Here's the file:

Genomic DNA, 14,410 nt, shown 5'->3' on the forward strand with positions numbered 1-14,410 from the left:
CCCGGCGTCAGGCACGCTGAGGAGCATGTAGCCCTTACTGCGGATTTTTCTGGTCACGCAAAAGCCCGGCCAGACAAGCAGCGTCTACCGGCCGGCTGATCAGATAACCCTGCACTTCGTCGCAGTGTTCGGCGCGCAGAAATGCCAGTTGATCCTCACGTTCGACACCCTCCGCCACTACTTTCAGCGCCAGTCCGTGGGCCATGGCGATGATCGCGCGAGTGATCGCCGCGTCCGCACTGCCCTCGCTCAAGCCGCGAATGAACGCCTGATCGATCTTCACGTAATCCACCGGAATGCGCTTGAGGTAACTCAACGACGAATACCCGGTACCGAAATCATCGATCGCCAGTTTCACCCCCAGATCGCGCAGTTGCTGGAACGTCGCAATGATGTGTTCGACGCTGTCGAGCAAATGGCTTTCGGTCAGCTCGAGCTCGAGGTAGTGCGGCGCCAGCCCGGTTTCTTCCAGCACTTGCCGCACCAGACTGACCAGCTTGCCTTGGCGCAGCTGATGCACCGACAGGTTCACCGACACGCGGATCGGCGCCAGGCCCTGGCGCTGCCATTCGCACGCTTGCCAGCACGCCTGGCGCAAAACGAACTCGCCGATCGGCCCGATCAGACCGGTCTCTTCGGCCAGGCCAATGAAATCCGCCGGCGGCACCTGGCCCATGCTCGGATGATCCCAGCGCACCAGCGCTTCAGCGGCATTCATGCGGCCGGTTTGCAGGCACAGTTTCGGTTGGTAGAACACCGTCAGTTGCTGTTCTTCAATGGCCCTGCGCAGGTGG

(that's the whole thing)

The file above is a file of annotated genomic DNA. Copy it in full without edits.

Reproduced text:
Genomic DNA, 14,410 nt, shown 5'->3' on the forward strand with positions numbered 1-14,410 from the left:
CCCGGCGTCAGGCACGCTGAGGAGCATGTAGCCCTTACTGCGGATTTTTCTGGTCACGCAAAAGCCCGGCCAGACAAGCAGCGTCTACCGGCCGGCTGATCAGATAACCCTGCACTTCGTCGCAGTGTTCGGCGCGCAGAAATGCCAGTTGATCCTCACGTTCGACACCCTCCGCCACTACTTTCAGCGCCAGTCCGTGGGCCATGGCGATGATCGCGCGAGTGATCGCCGCGTCCGCACTGCCCTCGCTCAAGCCGCGAATGAACGCCTGATCGATCTTCACGTAATCCACCGGAATGCGCTTGAGGTAACTCAACGACGAATACCCGGTACCGAAATCATCGATCGCCAGTTTCACCCCCAGATCGCGCAGTTGCTGGAACGTCGCAATGATGTGTTCGACGCTGTCGAGCAAATGGCTTTCGGTCAGCTCGAGCTCGAGGTAGTGCGGCGCCAGCCCGGTTTCTTCCAGCACTTGCCGCACCAGACTGACCAGCTTGCCTTGGCGCAGCTGATGCACCGACAGGTTCACCGACACGCGGATCGGCGCCAGGCCCTGGCGCTGCCATTCGCACGCTTGCCAGCACGCCTGGCGCAAAACGAACTCGCCGATCGGCCCGATCAGACCGGTCTCTTCGGCCAGGCCAATGAAATCCGCCGGCGGCACCTGGCCCATGCTCGGATGATCCCAGCGCACCAGCGCTTCAGCGGCATTCATGCGGCCGGTTTGCAGGCACAGTTTCGGTTGGTAGAACACCGTCAGTTGCTGTTCTTCAATGGCCCTGCGCAGGTGG